Bill could do away with personal-use permits for huckleberries, other forest products


Reps. Marie Gluesenkamp Perez, D-Washougal, and Lori Chavez-DeRemer, R-Oregon, last week introduced legislation that would make it easier to harvest special products from national forests such as mushrooms, berries and Christmas trees.

A news release from Gluesenkamp Perez’s office calls the co-sponsored bill the “Special Forest Products Program Reauthorization Act.”

The U.S. Forest Service Special Forest Products pilot program currently allows the public to harvest natural forest resources for personal or commercial use after they’ve obtained a permit or paid a fee.

Some permits are free to obtain. The Special Forest Products Program Reauthorization Act would, according to the release, direct the U.S. Department of Agriculture to make the program permanent and standardize fees and permits required to participate, making the fees enough to recover a portion of fair market value of the harvest; exempt individuals harvesting products for personal use from having to acquire a permit or pay a fee; and exempt tribes gathering products for medicinal use or traditional purposes from having to acquire a permit or pay a fee.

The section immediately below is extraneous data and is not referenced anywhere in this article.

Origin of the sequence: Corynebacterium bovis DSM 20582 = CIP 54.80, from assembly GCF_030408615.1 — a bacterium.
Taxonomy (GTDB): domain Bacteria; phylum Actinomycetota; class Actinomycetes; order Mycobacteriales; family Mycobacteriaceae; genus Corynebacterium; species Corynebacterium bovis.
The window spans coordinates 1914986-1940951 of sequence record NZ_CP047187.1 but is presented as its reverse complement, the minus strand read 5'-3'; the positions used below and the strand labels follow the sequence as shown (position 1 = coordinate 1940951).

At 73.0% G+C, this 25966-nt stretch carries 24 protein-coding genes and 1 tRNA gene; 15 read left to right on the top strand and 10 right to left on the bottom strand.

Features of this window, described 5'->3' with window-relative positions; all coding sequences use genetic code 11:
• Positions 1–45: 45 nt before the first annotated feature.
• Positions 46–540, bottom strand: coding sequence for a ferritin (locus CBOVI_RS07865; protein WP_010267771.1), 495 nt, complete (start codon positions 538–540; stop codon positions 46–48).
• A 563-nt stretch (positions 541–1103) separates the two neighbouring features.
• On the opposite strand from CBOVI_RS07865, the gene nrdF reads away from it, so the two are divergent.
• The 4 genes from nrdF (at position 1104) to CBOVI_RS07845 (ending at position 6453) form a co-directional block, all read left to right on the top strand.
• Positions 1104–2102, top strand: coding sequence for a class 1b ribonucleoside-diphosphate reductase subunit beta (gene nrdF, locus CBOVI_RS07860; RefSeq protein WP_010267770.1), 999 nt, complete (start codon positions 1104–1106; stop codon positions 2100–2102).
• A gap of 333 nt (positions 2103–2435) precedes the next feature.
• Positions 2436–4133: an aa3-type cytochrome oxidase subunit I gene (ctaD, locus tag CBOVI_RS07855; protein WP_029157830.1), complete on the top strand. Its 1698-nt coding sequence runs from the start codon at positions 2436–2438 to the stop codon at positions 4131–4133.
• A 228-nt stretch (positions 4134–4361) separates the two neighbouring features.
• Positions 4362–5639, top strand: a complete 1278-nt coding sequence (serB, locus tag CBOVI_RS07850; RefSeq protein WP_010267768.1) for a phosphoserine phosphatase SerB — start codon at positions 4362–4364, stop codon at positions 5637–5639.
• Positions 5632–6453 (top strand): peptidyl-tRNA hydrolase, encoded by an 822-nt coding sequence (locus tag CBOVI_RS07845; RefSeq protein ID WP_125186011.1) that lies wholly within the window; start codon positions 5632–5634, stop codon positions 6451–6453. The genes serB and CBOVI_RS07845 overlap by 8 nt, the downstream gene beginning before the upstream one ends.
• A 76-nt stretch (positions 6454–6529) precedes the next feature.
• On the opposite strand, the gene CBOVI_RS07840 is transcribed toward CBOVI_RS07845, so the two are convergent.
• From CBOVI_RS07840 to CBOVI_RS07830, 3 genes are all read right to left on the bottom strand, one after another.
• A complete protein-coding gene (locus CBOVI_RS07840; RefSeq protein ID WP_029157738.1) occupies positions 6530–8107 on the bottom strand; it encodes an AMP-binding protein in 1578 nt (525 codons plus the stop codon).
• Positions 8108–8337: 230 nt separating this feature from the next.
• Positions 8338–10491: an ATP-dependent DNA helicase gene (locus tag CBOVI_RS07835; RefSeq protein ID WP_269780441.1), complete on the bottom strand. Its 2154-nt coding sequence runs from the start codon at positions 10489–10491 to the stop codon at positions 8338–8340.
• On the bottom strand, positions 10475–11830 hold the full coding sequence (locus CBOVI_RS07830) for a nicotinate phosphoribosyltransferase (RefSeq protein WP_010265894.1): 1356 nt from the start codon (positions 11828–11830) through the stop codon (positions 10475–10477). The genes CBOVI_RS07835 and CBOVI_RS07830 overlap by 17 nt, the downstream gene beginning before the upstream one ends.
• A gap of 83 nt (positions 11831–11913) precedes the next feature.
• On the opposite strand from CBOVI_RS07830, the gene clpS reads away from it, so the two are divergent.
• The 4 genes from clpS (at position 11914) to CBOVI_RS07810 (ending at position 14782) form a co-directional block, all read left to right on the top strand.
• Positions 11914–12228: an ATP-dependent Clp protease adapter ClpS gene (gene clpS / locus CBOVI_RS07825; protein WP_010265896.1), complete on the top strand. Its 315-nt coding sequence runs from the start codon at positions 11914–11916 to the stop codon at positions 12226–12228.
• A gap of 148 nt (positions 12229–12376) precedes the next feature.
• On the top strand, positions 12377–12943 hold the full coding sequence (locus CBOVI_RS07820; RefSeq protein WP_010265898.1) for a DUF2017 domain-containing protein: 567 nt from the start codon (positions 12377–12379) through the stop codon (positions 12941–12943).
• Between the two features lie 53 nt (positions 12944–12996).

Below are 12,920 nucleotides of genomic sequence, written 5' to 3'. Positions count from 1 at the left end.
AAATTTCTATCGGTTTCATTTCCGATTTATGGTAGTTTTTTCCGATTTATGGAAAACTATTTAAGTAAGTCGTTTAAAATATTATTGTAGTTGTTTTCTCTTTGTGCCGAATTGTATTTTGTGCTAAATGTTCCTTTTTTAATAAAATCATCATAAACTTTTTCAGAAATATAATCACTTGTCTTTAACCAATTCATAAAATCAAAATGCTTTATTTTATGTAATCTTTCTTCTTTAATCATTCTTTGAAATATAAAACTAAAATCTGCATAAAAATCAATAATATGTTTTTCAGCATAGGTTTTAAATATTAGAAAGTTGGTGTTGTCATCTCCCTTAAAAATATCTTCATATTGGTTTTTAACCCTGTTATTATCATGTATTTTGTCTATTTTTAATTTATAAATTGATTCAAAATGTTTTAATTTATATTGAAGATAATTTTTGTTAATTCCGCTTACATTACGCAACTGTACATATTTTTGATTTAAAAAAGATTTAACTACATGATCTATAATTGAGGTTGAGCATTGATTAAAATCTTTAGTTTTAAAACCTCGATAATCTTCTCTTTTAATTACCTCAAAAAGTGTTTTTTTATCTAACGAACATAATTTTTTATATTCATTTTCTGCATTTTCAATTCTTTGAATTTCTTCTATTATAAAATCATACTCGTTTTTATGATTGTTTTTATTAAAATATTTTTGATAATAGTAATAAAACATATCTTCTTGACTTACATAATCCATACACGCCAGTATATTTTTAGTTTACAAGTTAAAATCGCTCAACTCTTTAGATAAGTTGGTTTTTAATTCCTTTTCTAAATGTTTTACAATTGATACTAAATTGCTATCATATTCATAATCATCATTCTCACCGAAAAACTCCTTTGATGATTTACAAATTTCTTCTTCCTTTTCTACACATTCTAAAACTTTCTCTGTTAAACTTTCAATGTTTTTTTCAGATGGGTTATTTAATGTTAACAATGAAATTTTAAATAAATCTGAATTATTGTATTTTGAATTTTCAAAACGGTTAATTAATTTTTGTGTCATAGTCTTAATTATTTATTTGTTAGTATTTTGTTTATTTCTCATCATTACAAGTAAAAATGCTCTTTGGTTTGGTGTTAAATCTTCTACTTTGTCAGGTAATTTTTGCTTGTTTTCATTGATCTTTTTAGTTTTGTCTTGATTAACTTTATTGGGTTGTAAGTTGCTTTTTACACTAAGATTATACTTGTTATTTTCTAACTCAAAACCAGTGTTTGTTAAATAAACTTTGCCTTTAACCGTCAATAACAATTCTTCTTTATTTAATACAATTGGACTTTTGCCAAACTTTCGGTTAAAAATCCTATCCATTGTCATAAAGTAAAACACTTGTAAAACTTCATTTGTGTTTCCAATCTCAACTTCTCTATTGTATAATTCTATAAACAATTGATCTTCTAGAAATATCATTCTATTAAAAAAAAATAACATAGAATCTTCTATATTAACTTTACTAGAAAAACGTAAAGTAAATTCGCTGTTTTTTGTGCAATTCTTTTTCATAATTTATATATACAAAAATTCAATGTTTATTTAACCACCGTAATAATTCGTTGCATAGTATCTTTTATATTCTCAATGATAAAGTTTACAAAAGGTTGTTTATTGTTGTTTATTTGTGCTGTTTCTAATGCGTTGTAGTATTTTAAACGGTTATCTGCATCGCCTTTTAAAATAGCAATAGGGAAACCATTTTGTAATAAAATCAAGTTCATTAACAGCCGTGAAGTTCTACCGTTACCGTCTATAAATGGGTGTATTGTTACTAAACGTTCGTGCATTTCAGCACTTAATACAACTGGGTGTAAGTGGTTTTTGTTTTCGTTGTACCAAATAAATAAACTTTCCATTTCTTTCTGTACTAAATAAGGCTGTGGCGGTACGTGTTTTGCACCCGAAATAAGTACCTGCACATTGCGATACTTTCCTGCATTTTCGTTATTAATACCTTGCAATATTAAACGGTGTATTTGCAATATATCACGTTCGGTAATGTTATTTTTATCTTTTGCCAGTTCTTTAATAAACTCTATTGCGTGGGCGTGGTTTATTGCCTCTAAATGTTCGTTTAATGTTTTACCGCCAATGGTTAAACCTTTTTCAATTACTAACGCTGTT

The proposal already has support from the South Gifford Pinchot Collaborative, which is based in the Vancouver area.

While he was not speaking for the whole collaborative, John O’Brien, a Cowlitz Indian Tribe member and a member of the Pinchot Partners on the northern half of the Southwest Washington forest, was also supportive of the legislation.

“Tribes and tribal members should be allowed to gather cultural and traditional products,” O’Brien said.

The Gifford Pinchot National Forest, O’Brien said, “has the largest special forest products program in the country and provides considerable income for the forest. I hope this would not adversely affect that.”

He said he’s OK with personal-use permits for gathering when permits are free because it helps the Forest Service to track visitors and other data.

“Part of being responsible stewards of the woods is making sure that everyone is able to take advantage of the resources that the woods provide,” Gluesenkamp Perez said in the news release. “This bipartisan bill ensures access for folks looking to harvest special forest products and help us keep our symbiotic relationship with the woods.”

Both Joshua Petit, director of the South Gifford Pinchot Collaborative, and Jay McLaughlin, director of the Mount Adams Resource Stewards, echoed Gluesenkamp Perez’s statements in the news release.

“The value of special forest products from our national forests for many of our rural communities and tribes is tremendous,” McLaughlin said.